Students urged to use creativity to solve problems

Students urged to use creativity to solve problems

DANVILLE — Two days after crash-landing their spaceship on Planet ZAK, 23 elementary school students and one junior high school student from Vermilion County, motivated by growling stomachs, set off to find food.

After a short trek, they spied something that looked edible. The only problem: It was on an island surrounded by quicksand and a murky swamp with who knows what kind of creatures lurking below the surface.

These Earthlings' mission on Wednesday morning: Find a way to get to the food, or bring it to them.

"Let's make a boat," said 7-year-old Kokayi Hopper-Abdullah, of Danville. Unfortunately, his group discovered the large piece of cardboard it used to fashion the vessel got wet and sank.

Another team was more successful. Its members found large pieces of Styrofoam and built a floating bridge.

"We dropped a piece into the swamp and walked out on it, then dropped another and another until we were close enough to reach it," 8-year-old Katie Smith of Danville said, referring to a bag of popcorn.

The exercise is one of a number of hands-on activities featured in Camp Invention, being held at Danville Area Community College this week. The summer enrichment camp aims to inspire creativity and inventive-thinking by posing real-world challenges.

"The reality is children are very creative. But somewhere between elementary school and high school, we kill that creativity," said Kathy Sturgeon, dean of DACC's math and science division. "What we're hoping to do is explode it to such a level that they will maintain it ... and hopefully pick careers in STEM (science, technology, engineering and math) programs."

Sturgeon has wanted to put on an engineering camp ever since she became a DACC instructor and later head of the engineering division. But she didn't have time to develop a curriculum.

That's where Invent Now comes in. The nonprofit organization partners with the U.S. Patent and Trademark Office and nationwide schools to create innovative lessons that align with national and state education standards and foster creativity, problem-solving, teamwork and other 21st-century skills that will help students succeed in a competitive global world. In 2012, more than 77,000 elementary students in 1,100 school districts nationwide participated in the camp.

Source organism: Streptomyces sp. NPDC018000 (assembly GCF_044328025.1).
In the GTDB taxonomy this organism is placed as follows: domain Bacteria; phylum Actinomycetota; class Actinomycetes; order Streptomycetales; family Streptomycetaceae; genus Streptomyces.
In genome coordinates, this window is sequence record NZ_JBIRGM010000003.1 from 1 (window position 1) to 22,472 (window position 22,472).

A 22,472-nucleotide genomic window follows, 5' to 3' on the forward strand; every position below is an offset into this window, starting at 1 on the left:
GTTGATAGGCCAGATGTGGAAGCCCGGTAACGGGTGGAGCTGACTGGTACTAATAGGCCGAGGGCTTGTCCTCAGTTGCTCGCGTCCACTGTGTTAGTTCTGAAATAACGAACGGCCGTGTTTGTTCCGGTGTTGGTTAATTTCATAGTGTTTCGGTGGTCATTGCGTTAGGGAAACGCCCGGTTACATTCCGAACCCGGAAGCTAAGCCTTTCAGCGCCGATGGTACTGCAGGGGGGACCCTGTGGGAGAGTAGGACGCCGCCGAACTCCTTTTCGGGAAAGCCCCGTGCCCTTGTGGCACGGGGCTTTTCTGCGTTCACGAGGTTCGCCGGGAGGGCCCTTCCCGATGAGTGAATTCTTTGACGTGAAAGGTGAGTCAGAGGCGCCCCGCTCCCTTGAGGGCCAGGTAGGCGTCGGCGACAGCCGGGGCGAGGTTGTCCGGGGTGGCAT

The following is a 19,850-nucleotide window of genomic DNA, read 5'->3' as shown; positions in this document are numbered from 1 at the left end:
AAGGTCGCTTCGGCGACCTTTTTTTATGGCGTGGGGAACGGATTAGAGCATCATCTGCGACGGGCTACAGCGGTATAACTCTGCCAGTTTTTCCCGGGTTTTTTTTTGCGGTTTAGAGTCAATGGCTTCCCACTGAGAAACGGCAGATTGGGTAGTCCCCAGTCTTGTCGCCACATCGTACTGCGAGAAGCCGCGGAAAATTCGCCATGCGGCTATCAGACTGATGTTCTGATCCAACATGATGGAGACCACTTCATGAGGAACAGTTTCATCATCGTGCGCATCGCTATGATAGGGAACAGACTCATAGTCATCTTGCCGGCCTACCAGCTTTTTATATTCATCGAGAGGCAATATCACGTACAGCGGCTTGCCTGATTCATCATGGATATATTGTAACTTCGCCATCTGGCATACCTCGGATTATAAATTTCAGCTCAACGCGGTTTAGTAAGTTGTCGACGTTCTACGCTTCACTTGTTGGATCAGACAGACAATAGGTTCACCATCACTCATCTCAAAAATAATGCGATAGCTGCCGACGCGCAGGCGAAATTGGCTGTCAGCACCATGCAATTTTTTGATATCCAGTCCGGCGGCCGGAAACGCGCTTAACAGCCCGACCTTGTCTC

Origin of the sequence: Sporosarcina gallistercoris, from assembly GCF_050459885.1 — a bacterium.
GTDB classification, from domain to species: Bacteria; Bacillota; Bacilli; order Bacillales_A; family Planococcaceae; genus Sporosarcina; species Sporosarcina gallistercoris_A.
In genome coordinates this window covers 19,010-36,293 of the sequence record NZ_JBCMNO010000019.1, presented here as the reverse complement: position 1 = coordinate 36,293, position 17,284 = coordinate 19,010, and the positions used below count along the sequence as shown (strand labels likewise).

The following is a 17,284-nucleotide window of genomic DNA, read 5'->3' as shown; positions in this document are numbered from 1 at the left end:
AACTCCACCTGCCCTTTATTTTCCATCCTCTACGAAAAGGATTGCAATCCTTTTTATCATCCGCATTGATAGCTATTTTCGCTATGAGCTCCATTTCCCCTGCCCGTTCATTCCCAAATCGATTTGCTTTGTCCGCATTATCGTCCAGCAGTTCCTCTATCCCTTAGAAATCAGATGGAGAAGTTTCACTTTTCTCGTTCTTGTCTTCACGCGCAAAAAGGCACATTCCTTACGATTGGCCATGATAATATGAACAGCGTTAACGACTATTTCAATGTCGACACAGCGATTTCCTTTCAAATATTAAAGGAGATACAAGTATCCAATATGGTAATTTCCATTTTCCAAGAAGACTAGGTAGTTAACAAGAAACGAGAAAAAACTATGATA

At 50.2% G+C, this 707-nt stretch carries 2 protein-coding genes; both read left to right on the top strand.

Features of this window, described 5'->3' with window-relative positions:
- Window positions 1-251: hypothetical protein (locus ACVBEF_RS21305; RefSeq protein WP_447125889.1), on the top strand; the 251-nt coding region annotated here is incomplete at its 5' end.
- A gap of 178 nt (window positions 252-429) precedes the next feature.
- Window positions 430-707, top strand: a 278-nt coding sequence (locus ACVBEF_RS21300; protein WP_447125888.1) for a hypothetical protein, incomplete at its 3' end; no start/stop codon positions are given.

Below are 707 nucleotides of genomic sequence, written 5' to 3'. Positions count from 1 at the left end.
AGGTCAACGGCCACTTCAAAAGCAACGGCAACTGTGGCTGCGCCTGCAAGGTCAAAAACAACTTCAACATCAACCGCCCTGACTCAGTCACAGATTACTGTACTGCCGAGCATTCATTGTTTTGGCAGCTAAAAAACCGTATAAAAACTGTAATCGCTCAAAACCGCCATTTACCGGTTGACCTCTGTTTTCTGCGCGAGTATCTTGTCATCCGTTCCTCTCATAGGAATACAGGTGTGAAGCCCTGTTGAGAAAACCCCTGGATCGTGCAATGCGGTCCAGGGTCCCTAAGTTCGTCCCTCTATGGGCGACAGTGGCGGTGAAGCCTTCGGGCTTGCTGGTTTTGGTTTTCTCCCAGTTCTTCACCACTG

This year, DACC camp's curriculum is Create, one of four offered by Invent Now. During the camp, two teams rotate through four modules — Problem Solving on Planet ZAK; Saving Sludge City; I Can Invent: Launchitude; and Geo-Games — throughout the day.

On Planet ZAK, students learn about weather and concepts of flight and use their critical-thinking skills and creativity to keep themselves safe in their new environment, which they can survive in for only five days, according to instructor Susan Foreman. On Monday, they built a shelter using materials they salvaged — pieces of construction supplies, cereal boxes, Bubble Wrap, cardboard, etc. — and then improved it after learning more about the planet's stormy weather. On Tuesday, they made clothing. The rest of the week, they will build a spaceship, which they will launch with a balloon, to take them back home.

In I Can Invent: Launchitude, students explore physics, geography, inventions and entrepreneurship, Foreman said. Earlier in the week, they donned goggles and other safety gear, learned how to use various screwdrivers and pliers and then took apart old appliances that they brought from home. Now they're using parts to build a "duck chucker" to launch international rubber ducks, who floated off course, back to their home countries.

"I've been so impressed with their level of thinking and curiosity," said Foreman, a former NASA engineer.

She said students don't just take what she says at face value, such as she crash-landed on the planet eons ago and now her body chemistry has changed so that she can't return home. Instead, they use their knowledge and critical-thinking skills to challenge her and come up with ways to bring her home.

Instructor Wendy Brown said students learn about environment science and conservation in Saving Sludge City, a community that's been devastated by overpopulation and pollution. On Monday, they had to design a landfill that would keep toxic chemicals from leaching into the water table, and on Tuesday, they had to design a filtration system to remove pollutants in the water from Lake Lucky.

"At first when I told them what they had to do, they said, 'There's no way I can do that,'" Brown recalled. "But they did it and very successfully. Some of them really thought outside of the box and came up with a double filtration system.

"That's what this camp is all about," she continued. "Getting students at an early age to appreciate science, which they don't always get from reading a book. They get that from hands-on activities that are fun and creative. It brings science alive and gives them a different perspective."

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